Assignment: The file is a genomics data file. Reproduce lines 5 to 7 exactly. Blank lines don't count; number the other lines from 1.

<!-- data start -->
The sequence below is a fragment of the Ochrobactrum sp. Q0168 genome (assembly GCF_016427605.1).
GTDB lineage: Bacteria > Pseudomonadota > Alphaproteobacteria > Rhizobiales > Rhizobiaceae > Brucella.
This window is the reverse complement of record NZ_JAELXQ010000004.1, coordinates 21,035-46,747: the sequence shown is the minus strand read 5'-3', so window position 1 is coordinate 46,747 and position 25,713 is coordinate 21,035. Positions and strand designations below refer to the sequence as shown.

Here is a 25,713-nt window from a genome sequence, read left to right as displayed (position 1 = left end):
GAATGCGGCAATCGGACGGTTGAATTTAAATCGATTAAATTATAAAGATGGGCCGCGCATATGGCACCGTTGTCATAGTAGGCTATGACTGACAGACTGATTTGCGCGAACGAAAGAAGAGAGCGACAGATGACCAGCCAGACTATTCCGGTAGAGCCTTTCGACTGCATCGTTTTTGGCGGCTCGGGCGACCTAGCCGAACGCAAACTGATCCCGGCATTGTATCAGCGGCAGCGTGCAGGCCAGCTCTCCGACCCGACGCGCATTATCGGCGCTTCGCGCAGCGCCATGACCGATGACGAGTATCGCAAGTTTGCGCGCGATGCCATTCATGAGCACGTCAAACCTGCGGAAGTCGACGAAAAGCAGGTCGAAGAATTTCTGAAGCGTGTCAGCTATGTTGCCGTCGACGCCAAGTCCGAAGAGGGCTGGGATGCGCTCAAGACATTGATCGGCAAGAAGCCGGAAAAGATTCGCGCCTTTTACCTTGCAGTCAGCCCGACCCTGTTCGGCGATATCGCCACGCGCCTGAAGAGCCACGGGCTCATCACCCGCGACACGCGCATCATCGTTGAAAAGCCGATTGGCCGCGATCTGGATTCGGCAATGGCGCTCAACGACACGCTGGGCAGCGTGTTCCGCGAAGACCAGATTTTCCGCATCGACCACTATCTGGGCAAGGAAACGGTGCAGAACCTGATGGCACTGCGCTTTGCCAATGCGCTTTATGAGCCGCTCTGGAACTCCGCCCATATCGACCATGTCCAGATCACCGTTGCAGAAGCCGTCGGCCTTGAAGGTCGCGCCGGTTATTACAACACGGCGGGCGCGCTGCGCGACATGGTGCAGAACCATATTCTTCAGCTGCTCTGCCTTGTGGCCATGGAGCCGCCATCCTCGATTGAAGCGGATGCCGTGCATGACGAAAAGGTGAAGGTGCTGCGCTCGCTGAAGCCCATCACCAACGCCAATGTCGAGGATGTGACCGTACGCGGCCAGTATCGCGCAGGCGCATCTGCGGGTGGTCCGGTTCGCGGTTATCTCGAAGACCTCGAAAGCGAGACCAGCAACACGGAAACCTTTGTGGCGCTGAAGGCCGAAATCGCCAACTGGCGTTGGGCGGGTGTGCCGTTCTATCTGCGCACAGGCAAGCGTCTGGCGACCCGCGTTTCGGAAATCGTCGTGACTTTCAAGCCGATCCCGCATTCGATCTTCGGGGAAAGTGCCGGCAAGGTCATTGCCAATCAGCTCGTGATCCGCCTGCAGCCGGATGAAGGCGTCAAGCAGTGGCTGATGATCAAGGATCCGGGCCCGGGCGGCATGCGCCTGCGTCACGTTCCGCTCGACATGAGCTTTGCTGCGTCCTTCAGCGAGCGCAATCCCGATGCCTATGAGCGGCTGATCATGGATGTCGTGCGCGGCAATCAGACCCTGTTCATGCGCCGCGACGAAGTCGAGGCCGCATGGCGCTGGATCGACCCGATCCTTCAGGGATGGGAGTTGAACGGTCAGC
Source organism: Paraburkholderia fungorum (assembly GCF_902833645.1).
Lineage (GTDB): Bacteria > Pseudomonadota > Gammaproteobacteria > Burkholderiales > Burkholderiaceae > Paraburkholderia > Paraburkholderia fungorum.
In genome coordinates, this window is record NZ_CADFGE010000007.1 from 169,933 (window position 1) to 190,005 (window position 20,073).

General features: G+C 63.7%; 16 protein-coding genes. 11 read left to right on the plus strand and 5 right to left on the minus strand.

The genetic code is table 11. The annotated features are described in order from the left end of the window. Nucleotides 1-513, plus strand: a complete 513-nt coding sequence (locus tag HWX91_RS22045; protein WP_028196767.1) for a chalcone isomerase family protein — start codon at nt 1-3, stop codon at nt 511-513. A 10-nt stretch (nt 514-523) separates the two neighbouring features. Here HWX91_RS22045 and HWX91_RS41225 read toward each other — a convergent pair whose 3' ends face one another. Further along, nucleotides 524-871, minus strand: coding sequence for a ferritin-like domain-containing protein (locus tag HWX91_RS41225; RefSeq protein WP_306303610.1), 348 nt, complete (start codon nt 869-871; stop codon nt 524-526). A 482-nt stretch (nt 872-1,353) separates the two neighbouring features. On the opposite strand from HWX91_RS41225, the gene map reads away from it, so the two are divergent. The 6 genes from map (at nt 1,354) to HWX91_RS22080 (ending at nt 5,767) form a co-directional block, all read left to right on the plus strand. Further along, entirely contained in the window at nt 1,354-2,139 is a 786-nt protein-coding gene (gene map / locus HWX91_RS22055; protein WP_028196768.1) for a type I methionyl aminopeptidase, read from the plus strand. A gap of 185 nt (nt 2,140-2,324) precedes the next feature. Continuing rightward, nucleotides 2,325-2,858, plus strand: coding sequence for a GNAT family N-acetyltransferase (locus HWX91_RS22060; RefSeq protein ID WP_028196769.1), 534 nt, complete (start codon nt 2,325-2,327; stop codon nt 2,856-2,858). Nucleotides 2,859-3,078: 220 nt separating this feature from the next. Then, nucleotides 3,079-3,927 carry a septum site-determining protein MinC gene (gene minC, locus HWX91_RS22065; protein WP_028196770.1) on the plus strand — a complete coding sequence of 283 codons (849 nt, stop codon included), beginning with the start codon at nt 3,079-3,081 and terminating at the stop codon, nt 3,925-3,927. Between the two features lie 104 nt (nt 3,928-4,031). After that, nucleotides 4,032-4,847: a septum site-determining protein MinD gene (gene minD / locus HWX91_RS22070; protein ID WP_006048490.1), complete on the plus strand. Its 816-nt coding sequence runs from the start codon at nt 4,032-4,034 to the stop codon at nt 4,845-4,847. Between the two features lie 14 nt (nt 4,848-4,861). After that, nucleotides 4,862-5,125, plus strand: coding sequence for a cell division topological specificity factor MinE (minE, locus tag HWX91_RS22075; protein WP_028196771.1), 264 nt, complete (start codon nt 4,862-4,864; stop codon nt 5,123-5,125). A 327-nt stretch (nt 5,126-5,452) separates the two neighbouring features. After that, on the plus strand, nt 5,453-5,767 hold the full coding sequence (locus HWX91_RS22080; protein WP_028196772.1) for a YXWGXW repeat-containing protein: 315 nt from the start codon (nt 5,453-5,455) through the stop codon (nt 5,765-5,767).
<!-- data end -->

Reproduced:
GAATGCGGCAATCGGACGGTTGAATTTAAATCGATTAAATTATAAAGATGGGCCGCGCATATGGCACCGTTGTCATAGTAGGCTATGACTGACAGACTGATTTGCGCGAACGAAAGAAGAGAGCGACAGATGACCAGCCAGACTATTCCGGTAGAGCCTTTCGACTGCATCGTTTTTGGCGGCTCGGGCGACCTAGCCGAACGCAAACTGATCCCGGCATTGTATCAGCGGCAGCGTGCAGGCCAGCTCTCCGACCCGACGCGCATTATCGGCGCTTCGCGCAGCGCCATGACCGATGACGAGTATCGCAAGTTTGCGCGCGATGCCATTCATGAGCACGTCAAACCTGCGGAAGTCGACGAAAAGCAGGTCGAAGAATTTCTGAAGCGTGTCAGCTATGTTGCCGTCGACGCCAAGTCCGAAGAGGGCTGGGATGCGCTCAAGACATTGATCGGCAAGAAGCCGGAAAAGATTCGCGCCTTTTACCTTGCAGTCAGCCCGACCCTGTTCGGCGATATCGCCACGCGCCTGAAGAGCCACGGGCTCATCACCCGCGACACGCGCATCATCGTTGAAAAGCCGATTGGCCGCGATCTGGATTCGGCAATGGCGCTCAACGACACGCTGGGCAGCGTGTTCCGCGAAGACCAGATTTTCCGCATCGACCACTATCTGGGCAAGGAAACGGTGCAGAACCTGATGGCACTGCGCTTTGCCAATGCGCTTTATGAGCCGCTCTGGAACTCCGCCCATATCGACCATGTCCAGATCACCGTTGCAGAAGCCGTCGGCCTTGAAGGTCGCGCCGGTTATTACAACACGGCGGGCGCGCTGCGCGACATGGTGCAGAACCATATTCTTCAGCTGCTCTGCCTTGTGGCCATGGAGCCGCCATCCTCGATTGAAGCGGATGCCGTGCATGACGAAAAGGTGAAGGTGCTGCGCTCGCTGAAGCCCATCACCAACGCCAATGTCGAGGATGTGACCGTACGCGGCCAGTATCGCGCAGGCGCATCTGCGGGTGGTCCGGTTCGCGGTTATCTCGAAGACCTCGAAAGCGAGACCAGCAACACGGAAACCTTTGTGGCGCTGAAGGCCGAAATCGCCAACTGGCGTTGGGCGGGTGTGCCGTTCTATCTGCGCACAGGCAAGCGTCTGGCGACCCGCGTTTCGGAAATCGTCGTGACTTTCAAGCCGATCCCGCATTCGATCTTCGGGGAAAGTGCCGGCAAGGTCATTGCCAATCAGCTCGTGATCCGCCTGCAGCCGGATGAAGGCGTCAAGCAGTGGCTGATGATCAAGGATCCGGGCCCGGGCGGCATGCGCCTGCGTCACGTTCCGCTCGACATGAGCTTTGCTGCGTCCTTCAGCGAGCGCAATCCCGATGCCTATGAGCGGCTGATCATGGATGTCGTGCGCGGCAATCAGACCCTGTTCATGCGCCGCGACGAAGTCGAGGCCGCATGGCGCTGGATCGACCCGATCCTTCAGGGATGGGAGTTGAACGGTCAGC
Source organism: Paraburkholderia fungorum (assembly GCF_902833645.1).
Lineage (GTDB): Bacteria > Pseudomonadota > Gammaproteobacteria > Burkholderiales > Burkholderiaceae > Paraburkholderia > Paraburkholderia fungorum.